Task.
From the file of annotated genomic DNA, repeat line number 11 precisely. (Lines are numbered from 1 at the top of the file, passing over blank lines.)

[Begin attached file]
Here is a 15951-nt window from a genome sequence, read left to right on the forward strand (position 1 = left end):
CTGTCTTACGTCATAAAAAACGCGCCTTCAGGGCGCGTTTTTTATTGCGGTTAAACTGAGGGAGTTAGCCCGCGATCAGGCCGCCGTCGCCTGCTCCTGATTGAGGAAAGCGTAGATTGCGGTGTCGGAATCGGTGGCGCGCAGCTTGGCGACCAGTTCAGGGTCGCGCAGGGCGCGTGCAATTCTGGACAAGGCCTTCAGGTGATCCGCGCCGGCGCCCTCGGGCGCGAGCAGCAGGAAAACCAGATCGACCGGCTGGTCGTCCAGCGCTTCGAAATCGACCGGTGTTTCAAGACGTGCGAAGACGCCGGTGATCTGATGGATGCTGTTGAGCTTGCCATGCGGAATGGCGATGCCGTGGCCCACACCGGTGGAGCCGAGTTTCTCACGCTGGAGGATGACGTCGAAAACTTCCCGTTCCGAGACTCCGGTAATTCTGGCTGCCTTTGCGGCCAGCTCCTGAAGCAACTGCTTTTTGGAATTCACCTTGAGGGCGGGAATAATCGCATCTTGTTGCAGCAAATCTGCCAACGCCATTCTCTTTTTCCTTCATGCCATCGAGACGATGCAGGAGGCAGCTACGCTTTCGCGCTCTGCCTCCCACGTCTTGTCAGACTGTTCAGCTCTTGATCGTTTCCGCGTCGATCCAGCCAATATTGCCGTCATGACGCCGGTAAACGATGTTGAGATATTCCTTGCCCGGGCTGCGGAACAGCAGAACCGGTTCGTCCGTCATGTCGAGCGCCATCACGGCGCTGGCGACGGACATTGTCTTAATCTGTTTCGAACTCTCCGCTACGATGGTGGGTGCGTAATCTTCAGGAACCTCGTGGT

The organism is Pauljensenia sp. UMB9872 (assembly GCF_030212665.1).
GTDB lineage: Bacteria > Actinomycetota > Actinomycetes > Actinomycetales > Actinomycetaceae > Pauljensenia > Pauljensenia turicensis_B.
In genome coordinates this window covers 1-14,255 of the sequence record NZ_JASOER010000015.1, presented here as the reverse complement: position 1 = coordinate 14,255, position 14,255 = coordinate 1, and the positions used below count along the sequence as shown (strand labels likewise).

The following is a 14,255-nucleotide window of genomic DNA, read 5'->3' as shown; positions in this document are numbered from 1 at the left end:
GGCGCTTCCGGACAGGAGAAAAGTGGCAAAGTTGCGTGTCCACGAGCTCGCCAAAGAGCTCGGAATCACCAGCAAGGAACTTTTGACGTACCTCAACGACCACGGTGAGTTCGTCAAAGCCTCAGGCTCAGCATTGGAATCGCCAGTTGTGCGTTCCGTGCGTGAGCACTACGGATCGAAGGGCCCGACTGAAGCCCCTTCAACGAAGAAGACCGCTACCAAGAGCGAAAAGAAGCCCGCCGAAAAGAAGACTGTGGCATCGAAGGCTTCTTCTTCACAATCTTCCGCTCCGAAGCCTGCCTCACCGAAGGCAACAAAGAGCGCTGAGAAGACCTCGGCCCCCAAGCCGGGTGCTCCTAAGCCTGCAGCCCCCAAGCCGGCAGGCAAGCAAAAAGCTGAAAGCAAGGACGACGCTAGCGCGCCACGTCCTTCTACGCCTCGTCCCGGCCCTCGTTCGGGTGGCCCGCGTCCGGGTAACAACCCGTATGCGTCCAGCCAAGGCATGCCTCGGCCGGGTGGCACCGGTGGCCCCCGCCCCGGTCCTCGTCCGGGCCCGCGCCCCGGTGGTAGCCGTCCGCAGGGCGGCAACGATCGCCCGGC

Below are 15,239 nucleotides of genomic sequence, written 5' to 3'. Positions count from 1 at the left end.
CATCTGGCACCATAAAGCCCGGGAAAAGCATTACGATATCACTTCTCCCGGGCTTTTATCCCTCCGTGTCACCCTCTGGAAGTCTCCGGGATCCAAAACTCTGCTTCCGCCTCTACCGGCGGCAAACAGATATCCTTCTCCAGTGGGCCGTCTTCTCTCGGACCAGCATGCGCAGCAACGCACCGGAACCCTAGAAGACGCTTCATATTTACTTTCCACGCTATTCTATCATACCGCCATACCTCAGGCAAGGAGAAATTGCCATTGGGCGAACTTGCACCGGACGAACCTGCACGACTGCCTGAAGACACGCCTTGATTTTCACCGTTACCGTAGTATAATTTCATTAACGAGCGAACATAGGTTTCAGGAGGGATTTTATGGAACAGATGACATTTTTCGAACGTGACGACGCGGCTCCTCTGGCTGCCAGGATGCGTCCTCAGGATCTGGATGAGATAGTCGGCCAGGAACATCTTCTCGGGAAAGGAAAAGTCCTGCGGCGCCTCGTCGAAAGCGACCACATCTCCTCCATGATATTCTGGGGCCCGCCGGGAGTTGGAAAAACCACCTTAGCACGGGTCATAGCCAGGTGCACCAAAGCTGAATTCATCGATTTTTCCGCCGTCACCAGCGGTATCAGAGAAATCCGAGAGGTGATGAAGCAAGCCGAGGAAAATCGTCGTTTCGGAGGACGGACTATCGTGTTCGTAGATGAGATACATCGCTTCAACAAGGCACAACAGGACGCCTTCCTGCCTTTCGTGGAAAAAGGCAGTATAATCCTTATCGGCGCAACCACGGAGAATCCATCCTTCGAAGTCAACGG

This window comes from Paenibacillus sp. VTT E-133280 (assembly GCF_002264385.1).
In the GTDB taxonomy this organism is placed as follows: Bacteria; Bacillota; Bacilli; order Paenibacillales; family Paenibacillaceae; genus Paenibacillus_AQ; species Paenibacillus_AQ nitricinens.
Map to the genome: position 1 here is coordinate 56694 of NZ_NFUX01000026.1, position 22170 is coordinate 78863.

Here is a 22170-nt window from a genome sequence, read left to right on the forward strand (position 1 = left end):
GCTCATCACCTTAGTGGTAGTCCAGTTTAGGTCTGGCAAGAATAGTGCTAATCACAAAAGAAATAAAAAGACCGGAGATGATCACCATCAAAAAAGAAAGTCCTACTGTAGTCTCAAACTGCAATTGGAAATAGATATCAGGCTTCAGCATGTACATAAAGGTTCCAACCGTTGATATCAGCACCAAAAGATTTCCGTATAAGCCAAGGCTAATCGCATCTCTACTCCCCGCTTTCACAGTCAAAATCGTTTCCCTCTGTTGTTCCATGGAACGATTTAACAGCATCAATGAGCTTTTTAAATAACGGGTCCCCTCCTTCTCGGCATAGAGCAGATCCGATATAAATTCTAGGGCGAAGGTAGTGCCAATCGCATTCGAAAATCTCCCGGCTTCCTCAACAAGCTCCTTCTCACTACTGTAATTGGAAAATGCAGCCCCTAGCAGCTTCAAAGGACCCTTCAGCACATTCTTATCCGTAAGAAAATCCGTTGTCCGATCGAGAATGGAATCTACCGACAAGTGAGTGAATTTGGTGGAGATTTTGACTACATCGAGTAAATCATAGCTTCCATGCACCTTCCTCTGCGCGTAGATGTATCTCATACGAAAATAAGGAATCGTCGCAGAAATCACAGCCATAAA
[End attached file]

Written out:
In the GTDB taxonomy this organism is placed as follows: Bacteria; Bacillota; Bacilli; order Paenibacillales; family Paenibacillaceae; genus Paenibacillus_AQ; species Paenibacillus_AQ nitricinens.